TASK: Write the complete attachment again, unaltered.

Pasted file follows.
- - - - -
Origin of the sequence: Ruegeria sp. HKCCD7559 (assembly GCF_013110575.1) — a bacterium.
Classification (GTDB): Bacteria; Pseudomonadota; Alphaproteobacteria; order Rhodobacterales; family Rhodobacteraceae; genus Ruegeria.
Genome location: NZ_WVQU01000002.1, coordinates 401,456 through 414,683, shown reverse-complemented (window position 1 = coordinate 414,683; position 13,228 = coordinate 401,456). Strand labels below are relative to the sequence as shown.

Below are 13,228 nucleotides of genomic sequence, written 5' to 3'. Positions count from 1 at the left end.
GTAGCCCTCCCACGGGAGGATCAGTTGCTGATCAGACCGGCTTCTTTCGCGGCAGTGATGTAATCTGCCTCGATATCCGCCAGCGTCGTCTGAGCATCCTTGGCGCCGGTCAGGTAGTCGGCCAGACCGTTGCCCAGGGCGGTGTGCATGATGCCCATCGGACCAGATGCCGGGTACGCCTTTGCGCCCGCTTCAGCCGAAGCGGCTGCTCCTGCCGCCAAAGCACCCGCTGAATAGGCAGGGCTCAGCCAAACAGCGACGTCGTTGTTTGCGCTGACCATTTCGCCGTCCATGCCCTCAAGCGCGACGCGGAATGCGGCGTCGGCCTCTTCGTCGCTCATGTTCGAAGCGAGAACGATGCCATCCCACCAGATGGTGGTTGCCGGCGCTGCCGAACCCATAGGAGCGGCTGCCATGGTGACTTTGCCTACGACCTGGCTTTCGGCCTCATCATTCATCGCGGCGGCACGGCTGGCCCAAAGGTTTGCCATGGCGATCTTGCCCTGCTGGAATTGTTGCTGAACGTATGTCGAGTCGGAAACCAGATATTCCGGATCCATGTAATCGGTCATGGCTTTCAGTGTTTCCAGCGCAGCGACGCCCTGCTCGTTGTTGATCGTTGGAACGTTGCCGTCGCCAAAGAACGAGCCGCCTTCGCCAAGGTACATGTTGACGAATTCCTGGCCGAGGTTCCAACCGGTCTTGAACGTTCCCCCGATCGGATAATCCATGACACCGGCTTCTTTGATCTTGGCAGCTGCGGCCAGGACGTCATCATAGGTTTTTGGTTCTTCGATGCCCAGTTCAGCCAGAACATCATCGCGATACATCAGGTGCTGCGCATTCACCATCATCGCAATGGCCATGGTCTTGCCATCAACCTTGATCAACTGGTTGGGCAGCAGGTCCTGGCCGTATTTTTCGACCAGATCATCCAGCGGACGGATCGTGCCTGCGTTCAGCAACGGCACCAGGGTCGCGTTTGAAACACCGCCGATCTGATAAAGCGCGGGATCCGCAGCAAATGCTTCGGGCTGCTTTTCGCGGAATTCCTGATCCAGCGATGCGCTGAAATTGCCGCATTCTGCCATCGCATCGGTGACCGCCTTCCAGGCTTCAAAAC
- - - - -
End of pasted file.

Origin of the sequence: Ruegeria sp. HKCCD7559 (assembly GCF_013110575.1) — a bacterium.
Classification (GTDB): Bacteria; Pseudomonadota; Alphaproteobacteria; order Rhodobacterales; family Rhodobacteraceae; genus Ruegeria.
Genome location: NZ_WVQU01000002.1, coordinates 401,456 through 414,683, shown reverse-complemented (window position 1 = coordinate 414,683; position 13,228 = coordinate 401,456). Strand labels below are relative to the sequence as shown.

Below are 13,228 nucleotides of genomic sequence, written 5' to 3'. Positions count from 1 at the left end.
GTAGCCCTCCCACGGGAGGATCAGTTGCTGATCAGACCGGCTTCTTTCGCGGCAGTGATGTAATCTGCCTCGATATCCGCCAGCGTCGTCTGAGCATCCTTGGCGCCGGTCAGGTAGTCGGCCAGACCGTTGCCCAGGGCGGTGTGCATGATGCCCATCGGACCAGATGCCGGGTACGCCTTTGCGCCCGCTTCAGCCGAAGCGGCTGCTCCTGCCGCCAAAGCACCCGCTGAATAGGCAGGGCTCAGCCAAACAGCGACGTCGTTGTTTGCGCTGACCATTTCGCCGTCCATGCCCTCAAGCGCGACGCGGAATGCGGCGTCGGCCTCTTCGTCGCTCATGTTCGAAGCGAGAACGATGCCATCCCACCAGATGGTGGTTGCCGGCGCTGCCGAACCCATAGGAGCGGCTGCCATGGTGACTTTGCCTACGACCTGGCTTTCGGCCTCATCATTCATCGCGGCGGCACGGCTGGCCCAAAGGTTTGCCATGGCGATCTTGCCCTGCTGGAATTGTTGCTGAACGTATGTCGAGTCGGAAACCAGATATTCCGGATCCATGTAATCGGTCATGGCTTTCAGTGTTTCCAGCGCAGCGACGCCCTGCTCGTTGTTGATCGTTGGAACGTTGCCGTCGCCAAAGAACGAGCCGCCTTCGCCAAGGTACATGTTGACGAATTCCTGGCCGAGGTTCCAACCGGTCTTGAACGTTCCCCCGATCGGATAATCCATGACACCGGCTTCTTTGATCTTGGCAGCTGCGGCCAGGACGTCATCATAGGTTTTTGGTTCTTCGATGCCCAGTTCAGCCAGAACATCATCGCGATACATCAGGTGCTGCGCATTCACCATCATCGCAATGGCCATGGTCTTGCCATCAACCTTGATCAACTGGTTGGGCAGCAGGTCCTGGCCGTATTTTTCGACCAGATCATCCAGCGGACGGATCGTGCCTGCGTTCAGCAACGGCACCAGGGTCGCGTTTGAAACACCGCCGATCTGATAAAGCGCGGGATCCGCAGCAAATGCTTCGGGCTGCTTTTCGCGGAATTCCTGATCCAGCGATGCGCTGAAATTGCCGCATTCTGCCATCGCATCGGTGACCGCCTTCCAGGCTTCAAAAC